{16} It was shown that the plat had been prepared by the City Engineer from the official maps on file in the office of the County Clerk of Eddy County and in the office of the County Surveyor of Eddy County. Section corners were marked on the ground and the City Engineer had on one occasion made an actual survey of a portion of the land. Reference to the plat discloses that the north boundary of the land is a section line and most of the west and south boundaries of the area annexed were are section lines or quarter-section lines. In addition 514.16 acres of the land had actually been platted into town lots, plats of which were recorded in the office of the County Clerk. The 312 acres on the western edge of the annexed area were made up of full 40-acre sub-divisions, except one portion containing a 40-acre sub-division less one corner cut off by a road. It required only the most casual study of the plat attached to the petition to demonstrate that the boundaries of the annexed area were definitely marked off and capable of easy ascertainment by anyone interested.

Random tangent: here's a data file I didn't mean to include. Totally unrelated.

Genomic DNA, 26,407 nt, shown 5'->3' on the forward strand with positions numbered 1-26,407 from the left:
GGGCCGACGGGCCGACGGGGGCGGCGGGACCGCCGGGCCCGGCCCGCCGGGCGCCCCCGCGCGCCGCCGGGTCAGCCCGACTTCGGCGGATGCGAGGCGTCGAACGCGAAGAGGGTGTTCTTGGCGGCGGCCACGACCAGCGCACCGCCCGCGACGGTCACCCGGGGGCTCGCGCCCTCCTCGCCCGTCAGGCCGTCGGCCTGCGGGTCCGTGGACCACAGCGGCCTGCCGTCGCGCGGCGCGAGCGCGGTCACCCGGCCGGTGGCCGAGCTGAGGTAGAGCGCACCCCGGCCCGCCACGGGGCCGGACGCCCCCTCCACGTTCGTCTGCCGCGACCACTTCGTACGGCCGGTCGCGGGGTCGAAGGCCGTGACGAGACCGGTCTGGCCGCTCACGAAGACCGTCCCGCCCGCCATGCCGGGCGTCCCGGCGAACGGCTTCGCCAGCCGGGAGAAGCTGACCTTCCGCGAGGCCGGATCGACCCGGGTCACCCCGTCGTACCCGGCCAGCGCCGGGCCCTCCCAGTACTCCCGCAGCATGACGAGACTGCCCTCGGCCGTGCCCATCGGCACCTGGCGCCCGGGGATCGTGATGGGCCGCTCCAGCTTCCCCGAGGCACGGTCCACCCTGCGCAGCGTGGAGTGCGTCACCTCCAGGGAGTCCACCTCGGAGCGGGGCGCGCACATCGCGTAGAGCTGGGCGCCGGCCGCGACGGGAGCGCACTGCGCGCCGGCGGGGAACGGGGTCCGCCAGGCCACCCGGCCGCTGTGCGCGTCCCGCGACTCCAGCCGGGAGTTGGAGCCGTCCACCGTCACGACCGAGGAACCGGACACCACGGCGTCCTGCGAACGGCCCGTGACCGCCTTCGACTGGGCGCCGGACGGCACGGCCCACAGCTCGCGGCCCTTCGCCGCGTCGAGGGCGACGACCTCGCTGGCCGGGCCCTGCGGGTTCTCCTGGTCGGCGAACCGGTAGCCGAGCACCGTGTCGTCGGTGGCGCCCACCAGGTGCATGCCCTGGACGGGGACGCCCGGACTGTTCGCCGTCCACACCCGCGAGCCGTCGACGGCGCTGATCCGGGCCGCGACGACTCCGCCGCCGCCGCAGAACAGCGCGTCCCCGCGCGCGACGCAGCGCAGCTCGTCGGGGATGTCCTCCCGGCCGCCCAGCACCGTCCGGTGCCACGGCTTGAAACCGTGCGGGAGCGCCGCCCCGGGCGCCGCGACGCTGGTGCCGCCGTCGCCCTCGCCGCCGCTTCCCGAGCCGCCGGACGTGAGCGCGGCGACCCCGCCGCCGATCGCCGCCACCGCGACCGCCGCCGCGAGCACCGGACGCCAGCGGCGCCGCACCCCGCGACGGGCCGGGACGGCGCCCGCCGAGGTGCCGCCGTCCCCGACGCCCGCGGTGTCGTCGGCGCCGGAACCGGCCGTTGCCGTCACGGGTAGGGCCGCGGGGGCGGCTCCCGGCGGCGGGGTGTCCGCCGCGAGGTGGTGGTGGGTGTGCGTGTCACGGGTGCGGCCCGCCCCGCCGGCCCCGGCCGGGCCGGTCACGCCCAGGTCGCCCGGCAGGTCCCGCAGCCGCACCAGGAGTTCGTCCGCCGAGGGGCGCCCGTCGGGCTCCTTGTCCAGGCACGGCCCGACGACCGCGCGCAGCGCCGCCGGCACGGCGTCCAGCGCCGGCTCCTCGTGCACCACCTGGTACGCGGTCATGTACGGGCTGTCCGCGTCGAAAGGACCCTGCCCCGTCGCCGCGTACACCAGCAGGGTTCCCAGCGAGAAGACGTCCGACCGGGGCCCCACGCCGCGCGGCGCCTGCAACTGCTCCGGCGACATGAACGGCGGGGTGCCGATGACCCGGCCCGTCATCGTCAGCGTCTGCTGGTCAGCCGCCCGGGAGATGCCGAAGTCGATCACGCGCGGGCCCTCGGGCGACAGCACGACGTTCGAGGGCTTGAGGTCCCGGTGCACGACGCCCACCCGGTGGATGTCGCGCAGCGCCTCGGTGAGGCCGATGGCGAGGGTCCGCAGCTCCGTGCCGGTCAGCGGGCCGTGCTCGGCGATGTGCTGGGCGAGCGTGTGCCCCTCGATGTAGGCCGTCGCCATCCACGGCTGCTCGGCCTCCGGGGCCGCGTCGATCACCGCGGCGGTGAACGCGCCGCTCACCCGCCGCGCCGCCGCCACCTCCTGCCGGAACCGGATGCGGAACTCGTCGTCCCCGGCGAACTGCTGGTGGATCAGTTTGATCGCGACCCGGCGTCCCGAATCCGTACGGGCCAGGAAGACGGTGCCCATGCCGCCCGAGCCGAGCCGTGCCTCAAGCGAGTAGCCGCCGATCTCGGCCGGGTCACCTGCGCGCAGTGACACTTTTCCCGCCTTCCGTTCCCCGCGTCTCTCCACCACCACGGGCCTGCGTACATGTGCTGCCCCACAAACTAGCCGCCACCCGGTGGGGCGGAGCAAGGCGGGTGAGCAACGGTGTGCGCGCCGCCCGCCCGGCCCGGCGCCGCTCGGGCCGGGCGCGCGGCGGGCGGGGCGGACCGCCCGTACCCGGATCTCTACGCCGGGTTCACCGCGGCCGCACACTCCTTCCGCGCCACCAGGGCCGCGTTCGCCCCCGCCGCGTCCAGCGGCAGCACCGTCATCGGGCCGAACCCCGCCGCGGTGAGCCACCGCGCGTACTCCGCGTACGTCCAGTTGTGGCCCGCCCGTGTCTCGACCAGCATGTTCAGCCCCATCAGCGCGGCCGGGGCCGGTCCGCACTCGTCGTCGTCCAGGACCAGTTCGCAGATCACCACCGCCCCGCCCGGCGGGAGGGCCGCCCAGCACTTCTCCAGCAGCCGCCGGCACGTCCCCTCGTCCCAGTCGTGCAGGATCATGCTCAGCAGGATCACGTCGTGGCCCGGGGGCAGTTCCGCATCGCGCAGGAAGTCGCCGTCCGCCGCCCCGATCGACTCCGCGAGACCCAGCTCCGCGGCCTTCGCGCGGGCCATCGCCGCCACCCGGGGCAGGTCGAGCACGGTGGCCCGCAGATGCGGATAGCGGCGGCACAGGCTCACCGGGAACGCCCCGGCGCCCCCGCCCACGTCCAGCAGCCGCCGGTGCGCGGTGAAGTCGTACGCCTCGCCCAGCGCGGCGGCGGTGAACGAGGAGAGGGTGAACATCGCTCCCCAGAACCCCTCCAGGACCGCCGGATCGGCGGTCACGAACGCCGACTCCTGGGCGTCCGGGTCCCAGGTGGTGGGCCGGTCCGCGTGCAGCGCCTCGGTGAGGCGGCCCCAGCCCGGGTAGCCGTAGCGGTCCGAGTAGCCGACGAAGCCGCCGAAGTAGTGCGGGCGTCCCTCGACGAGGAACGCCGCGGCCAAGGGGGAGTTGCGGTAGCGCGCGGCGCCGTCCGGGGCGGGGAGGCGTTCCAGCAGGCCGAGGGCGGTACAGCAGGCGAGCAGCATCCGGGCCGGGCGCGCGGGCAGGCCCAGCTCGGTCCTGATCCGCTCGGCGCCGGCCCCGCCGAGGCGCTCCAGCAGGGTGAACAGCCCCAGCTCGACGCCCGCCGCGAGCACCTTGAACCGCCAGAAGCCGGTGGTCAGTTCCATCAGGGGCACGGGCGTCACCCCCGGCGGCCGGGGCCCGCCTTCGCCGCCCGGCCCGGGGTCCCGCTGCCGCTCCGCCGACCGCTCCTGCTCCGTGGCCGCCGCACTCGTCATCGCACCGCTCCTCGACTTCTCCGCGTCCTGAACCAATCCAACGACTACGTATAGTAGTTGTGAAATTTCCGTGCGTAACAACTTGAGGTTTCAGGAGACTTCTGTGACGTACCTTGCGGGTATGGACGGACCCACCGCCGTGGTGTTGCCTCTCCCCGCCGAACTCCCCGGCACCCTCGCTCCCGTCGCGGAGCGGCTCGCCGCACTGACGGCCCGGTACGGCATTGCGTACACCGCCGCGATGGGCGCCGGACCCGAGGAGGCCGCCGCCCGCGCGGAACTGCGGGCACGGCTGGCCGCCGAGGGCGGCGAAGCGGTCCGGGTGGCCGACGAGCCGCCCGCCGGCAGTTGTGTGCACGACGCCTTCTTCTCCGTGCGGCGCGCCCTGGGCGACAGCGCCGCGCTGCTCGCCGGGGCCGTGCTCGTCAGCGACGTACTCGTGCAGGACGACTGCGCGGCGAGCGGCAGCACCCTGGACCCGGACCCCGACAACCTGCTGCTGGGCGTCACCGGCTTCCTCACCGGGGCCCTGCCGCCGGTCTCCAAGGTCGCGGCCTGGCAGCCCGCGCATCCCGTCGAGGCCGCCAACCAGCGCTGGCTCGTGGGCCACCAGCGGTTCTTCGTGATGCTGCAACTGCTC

{17} The trial judge observed all this and ruled there was substantial compliance with the statutory requirements. Touching this phase of the case he said:

"With reference to whether the City has complied with the requirements of the annexation statute under which it has acted, the only question that can be raised is whether a survey was presented along with the petition. Words must be construed according to the general sense of the act wherein used. A survey in one instance {*158} might mean a survey by use of a transit, and chains on the line; in another, it can be such a description furnished by reference to permanent monuments and natural objects as to definitely define the premises referred to. It can be by determination, by measure or by reference to boundaries which are permanently fixed and are definitely known and which can be ascertained. It is rather in the latter sense that I believe the word is used in this section, since the meaning of it is to delineate or to mark out the particular territory which is to be annexed and to become a part of the city so that the city may know and the inhabitants of the territory may know under what jurisdiction they then fall."